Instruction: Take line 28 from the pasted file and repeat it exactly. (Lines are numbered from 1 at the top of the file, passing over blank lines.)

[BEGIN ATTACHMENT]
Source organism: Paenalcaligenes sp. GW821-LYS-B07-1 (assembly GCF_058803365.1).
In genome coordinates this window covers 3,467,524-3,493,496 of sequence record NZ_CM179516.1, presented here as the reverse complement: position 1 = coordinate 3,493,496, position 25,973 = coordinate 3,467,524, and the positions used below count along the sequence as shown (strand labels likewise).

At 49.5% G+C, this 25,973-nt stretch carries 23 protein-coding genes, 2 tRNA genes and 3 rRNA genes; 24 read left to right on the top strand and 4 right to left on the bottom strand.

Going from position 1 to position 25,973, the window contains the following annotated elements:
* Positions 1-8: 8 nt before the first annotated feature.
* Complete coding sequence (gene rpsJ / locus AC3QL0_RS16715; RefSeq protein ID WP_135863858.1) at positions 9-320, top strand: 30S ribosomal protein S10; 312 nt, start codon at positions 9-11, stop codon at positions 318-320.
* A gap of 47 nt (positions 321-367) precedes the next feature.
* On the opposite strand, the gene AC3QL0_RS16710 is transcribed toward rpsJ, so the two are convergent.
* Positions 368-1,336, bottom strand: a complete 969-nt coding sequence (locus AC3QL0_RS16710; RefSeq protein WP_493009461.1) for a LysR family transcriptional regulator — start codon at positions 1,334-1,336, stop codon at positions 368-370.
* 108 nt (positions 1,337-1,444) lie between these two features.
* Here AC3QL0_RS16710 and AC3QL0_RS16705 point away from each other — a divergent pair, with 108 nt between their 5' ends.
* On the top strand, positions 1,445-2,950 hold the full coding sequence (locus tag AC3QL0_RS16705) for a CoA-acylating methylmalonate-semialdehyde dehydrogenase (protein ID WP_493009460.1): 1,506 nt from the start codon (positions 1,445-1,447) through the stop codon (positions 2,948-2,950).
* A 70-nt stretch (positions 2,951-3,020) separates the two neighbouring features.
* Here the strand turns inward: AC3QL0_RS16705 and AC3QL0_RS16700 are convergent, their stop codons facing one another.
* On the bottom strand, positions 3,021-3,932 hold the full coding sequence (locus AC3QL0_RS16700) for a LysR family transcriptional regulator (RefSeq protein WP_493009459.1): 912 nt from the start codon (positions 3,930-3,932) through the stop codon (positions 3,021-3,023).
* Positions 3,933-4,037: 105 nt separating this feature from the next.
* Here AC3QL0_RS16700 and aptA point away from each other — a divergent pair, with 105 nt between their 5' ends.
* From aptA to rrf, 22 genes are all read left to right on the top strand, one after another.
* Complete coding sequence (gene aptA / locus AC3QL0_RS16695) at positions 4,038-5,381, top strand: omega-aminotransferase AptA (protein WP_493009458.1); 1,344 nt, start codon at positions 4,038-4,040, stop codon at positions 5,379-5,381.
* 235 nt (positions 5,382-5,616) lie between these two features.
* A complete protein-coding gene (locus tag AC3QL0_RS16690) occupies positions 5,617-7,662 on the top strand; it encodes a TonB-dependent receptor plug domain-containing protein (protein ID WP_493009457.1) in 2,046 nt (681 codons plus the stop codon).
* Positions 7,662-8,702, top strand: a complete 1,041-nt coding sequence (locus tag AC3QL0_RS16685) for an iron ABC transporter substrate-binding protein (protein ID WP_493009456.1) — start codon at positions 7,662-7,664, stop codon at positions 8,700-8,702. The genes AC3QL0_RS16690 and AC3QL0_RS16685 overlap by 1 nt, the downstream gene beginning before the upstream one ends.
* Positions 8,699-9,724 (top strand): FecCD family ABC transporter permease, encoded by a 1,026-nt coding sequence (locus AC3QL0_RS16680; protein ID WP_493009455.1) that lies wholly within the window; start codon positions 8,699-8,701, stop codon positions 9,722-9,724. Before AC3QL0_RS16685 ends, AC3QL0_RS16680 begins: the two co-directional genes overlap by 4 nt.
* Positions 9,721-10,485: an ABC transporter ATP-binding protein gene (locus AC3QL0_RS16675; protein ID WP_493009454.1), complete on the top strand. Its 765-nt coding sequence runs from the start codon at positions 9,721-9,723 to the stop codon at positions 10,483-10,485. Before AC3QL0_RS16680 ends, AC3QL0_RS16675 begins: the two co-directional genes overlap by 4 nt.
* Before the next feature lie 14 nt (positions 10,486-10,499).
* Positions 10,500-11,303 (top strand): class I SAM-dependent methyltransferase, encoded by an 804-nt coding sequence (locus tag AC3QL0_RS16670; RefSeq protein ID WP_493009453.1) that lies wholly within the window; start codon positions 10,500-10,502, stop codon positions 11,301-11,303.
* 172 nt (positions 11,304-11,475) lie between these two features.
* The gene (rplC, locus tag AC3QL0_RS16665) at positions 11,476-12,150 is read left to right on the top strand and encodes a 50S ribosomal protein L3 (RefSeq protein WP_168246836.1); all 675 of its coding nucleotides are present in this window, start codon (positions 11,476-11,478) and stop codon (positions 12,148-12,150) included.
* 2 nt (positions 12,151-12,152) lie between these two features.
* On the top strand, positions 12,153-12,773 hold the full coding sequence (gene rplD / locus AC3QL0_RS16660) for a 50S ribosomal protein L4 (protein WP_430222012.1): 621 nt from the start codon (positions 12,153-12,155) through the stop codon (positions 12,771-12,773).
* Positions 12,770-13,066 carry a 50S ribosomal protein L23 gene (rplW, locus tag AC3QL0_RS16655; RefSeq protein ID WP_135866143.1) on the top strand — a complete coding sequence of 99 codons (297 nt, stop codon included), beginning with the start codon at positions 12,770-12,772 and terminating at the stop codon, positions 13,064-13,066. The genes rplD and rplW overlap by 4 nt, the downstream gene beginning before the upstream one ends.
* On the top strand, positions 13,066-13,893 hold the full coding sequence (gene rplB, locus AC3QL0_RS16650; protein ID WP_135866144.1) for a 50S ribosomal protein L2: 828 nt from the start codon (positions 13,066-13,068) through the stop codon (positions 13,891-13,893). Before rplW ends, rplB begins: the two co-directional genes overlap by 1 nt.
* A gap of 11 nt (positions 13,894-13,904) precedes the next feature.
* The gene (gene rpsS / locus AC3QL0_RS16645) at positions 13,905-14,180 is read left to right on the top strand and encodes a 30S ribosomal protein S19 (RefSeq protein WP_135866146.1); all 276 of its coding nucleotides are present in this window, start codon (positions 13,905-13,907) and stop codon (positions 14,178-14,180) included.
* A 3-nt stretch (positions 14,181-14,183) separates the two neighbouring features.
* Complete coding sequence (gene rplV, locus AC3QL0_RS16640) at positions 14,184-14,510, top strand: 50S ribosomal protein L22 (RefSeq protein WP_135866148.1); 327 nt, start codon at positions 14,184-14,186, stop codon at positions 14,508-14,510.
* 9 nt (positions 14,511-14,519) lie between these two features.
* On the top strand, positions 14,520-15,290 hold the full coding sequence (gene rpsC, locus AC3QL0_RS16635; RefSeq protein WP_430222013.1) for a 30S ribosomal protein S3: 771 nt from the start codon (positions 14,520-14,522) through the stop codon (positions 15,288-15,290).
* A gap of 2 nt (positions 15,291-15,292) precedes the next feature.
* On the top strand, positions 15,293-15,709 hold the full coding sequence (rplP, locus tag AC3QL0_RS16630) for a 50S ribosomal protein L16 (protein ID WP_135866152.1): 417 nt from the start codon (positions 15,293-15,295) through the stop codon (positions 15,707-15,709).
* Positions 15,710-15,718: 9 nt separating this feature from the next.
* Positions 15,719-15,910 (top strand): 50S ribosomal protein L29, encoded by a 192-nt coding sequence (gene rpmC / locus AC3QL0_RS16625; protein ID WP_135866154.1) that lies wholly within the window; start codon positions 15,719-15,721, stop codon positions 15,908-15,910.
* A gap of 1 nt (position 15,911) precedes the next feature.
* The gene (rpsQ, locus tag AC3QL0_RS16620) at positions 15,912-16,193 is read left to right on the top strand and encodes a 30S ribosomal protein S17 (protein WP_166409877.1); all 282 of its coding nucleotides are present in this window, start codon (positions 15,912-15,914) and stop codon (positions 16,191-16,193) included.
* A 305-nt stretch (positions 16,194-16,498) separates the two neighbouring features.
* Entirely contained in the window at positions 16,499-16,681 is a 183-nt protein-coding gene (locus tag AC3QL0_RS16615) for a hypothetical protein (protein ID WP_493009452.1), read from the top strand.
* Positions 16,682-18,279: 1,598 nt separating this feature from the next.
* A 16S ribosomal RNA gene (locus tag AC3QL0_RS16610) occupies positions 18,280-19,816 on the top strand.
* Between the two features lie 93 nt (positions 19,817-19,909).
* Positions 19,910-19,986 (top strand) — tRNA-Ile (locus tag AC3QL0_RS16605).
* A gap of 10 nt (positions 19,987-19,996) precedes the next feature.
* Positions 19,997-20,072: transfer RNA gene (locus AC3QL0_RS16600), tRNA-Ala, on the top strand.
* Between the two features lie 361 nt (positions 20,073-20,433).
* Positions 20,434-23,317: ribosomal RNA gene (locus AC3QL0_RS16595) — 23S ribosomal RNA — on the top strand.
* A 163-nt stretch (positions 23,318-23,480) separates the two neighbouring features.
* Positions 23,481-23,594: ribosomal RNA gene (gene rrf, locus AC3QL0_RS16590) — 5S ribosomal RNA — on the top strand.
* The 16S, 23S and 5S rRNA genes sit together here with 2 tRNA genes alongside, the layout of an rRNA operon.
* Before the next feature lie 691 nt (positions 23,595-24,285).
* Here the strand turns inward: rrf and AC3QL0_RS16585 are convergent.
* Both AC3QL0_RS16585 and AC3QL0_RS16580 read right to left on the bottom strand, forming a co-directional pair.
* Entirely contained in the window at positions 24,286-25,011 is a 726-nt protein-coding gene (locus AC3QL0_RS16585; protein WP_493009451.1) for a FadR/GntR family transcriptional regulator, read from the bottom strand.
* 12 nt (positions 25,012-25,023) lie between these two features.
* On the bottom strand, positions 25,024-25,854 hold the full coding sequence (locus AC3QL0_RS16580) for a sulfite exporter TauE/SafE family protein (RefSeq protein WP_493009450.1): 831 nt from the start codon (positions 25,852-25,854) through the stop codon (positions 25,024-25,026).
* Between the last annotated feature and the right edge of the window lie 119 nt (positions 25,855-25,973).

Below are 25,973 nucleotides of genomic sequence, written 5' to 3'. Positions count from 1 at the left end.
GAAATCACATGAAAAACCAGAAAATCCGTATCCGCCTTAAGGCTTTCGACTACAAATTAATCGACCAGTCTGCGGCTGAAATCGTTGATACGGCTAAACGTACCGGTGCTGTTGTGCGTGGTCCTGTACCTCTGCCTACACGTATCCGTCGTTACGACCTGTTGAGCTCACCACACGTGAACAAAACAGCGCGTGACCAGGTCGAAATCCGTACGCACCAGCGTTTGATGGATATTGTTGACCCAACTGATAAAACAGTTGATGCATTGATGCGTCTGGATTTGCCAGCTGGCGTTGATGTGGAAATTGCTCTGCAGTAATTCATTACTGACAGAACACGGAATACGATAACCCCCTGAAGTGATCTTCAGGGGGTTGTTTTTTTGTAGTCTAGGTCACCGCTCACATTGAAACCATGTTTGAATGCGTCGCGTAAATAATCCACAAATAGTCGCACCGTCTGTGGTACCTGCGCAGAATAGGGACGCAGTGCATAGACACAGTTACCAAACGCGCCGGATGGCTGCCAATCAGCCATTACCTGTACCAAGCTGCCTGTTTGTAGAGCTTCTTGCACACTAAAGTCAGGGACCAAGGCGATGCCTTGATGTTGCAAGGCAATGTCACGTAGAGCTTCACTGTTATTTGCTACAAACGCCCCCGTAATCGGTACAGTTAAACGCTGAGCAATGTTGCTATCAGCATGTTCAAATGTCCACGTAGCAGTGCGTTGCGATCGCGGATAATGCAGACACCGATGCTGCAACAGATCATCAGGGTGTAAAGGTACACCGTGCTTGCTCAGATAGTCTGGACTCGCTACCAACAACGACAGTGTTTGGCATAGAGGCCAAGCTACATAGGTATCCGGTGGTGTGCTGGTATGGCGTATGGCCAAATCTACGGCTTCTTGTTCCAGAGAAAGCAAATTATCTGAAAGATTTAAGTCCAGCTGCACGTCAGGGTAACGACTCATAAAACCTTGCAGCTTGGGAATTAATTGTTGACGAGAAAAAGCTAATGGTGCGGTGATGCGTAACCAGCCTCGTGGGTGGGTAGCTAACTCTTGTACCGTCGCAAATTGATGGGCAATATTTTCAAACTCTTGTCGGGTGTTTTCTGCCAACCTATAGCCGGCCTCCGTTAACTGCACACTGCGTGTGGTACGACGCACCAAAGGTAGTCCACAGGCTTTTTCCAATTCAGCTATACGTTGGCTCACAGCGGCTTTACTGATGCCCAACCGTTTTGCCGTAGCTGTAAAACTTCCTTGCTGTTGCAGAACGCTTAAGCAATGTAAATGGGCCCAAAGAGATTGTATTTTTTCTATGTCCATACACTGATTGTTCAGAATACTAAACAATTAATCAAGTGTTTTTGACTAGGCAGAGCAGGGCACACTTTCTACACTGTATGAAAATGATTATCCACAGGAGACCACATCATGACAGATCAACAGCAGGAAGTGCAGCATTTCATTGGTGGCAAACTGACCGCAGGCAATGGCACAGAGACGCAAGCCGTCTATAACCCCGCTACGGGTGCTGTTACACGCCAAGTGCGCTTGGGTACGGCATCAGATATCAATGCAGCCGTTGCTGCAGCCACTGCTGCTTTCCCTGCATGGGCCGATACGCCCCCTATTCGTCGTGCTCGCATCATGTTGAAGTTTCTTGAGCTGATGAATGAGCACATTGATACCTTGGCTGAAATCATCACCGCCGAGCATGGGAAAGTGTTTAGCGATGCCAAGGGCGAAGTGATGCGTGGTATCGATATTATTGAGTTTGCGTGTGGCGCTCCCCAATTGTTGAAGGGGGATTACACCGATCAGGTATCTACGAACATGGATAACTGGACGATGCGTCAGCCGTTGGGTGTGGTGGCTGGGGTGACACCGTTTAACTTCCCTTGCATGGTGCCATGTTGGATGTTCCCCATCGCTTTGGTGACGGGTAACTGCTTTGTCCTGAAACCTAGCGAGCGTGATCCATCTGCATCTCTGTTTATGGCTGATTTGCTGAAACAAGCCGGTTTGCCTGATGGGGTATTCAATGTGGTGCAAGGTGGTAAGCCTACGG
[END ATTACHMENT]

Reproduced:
* The gene (rplC, locus tag AC3QL0_RS16665) at positions 11,476-12,150 is read left to right on the top strand and encodes a 50S ribosomal protein L3 (RefSeq protein WP_168246836.1); all 675 of its coding nucleotides are present in this window, start codon (positions 11,476-11,478) and stop codon (positions 12,148-12,150) included.